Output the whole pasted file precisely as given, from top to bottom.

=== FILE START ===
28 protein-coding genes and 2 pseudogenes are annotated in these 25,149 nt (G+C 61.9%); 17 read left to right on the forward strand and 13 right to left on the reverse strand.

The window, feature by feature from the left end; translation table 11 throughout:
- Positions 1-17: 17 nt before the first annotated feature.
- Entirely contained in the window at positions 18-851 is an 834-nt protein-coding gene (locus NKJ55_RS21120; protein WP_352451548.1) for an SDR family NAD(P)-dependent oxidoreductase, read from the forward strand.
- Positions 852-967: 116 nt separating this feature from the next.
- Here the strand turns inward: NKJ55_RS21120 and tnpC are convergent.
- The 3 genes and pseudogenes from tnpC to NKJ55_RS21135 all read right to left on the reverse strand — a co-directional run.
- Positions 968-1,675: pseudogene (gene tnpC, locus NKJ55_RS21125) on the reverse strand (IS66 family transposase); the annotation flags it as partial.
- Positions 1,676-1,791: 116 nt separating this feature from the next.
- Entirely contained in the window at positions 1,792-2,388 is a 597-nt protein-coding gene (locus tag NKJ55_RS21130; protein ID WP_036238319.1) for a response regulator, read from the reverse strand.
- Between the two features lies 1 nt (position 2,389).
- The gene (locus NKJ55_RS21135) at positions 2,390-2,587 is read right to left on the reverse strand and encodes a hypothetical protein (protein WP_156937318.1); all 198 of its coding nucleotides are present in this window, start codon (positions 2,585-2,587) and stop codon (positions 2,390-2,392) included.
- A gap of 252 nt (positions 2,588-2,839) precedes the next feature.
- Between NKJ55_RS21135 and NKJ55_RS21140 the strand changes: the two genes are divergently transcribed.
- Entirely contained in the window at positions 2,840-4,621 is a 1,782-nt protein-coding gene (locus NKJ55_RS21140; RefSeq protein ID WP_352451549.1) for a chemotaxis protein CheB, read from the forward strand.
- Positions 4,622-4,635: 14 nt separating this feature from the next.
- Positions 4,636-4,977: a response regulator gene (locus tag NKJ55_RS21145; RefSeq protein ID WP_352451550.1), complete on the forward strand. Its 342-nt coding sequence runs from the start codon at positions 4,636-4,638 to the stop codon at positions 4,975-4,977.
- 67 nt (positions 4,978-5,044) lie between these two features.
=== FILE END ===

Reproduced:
28 protein-coding genes and 2 pseudogenes are annotated in these 25,149 nt (G+C 61.9%); 17 read left to right on the forward strand and 13 right to left on the reverse strand.

The window, feature by feature from the left end; translation table 11 throughout:
- Positions 1-17: 17 nt before the first annotated feature.
- Entirely contained in the window at positions 18-851 is an 834-nt protein-coding gene (locus NKJ55_RS21120; protein WP_352451548.1) for an SDR family NAD(P)-dependent oxidoreductase, read from the forward strand.
- Positions 852-967: 116 nt separating this feature from the next.
- Here the strand turns inward: NKJ55_RS21120 and tnpC are convergent.
- The 3 genes and pseudogenes from tnpC to NKJ55_RS21135 all read right to left on the reverse strand — a co-directional run.
- Positions 968-1,675: pseudogene (gene tnpC, locus NKJ55_RS21125) on the reverse strand (IS66 family transposase); the annotation flags it as partial.
- Positions 1,676-1,791: 116 nt separating this feature from the next.
- Entirely contained in the window at positions 1,792-2,388 is a 597-nt protein-coding gene (locus tag NKJ55_RS21130; protein ID WP_036238319.1) for a response regulator, read from the reverse strand.
- Between the two features lies 1 nt (position 2,389).
- The gene (locus NKJ55_RS21135) at positions 2,390-2,587 is read right to left on the reverse strand and encodes a hypothetical protein (protein WP_156937318.1); all 198 of its coding nucleotides are present in this window, start codon (positions 2,585-2,587) and stop codon (positions 2,390-2,392) included.
- A gap of 252 nt (positions 2,588-2,839) precedes the next feature.
- Between NKJ55_RS21135 and NKJ55_RS21140 the strand changes: the two genes are divergently transcribed.
- Entirely contained in the window at positions 2,840-4,621 is a 1,782-nt protein-coding gene (locus NKJ55_RS21140; RefSeq protein ID WP_352451549.1) for a chemotaxis protein CheB, read from the forward strand.
- Positions 4,622-4,635: 14 nt separating this feature from the next.
- Positions 4,636-4,977: a response regulator gene (locus tag NKJ55_RS21145; RefSeq protein ID WP_352451550.1), complete on the forward strand. Its 342-nt coding sequence runs from the start codon at positions 4,636-4,638 to the stop codon at positions 4,975-4,977.
- 67 nt (positions 4,978-5,044) lie between these two features.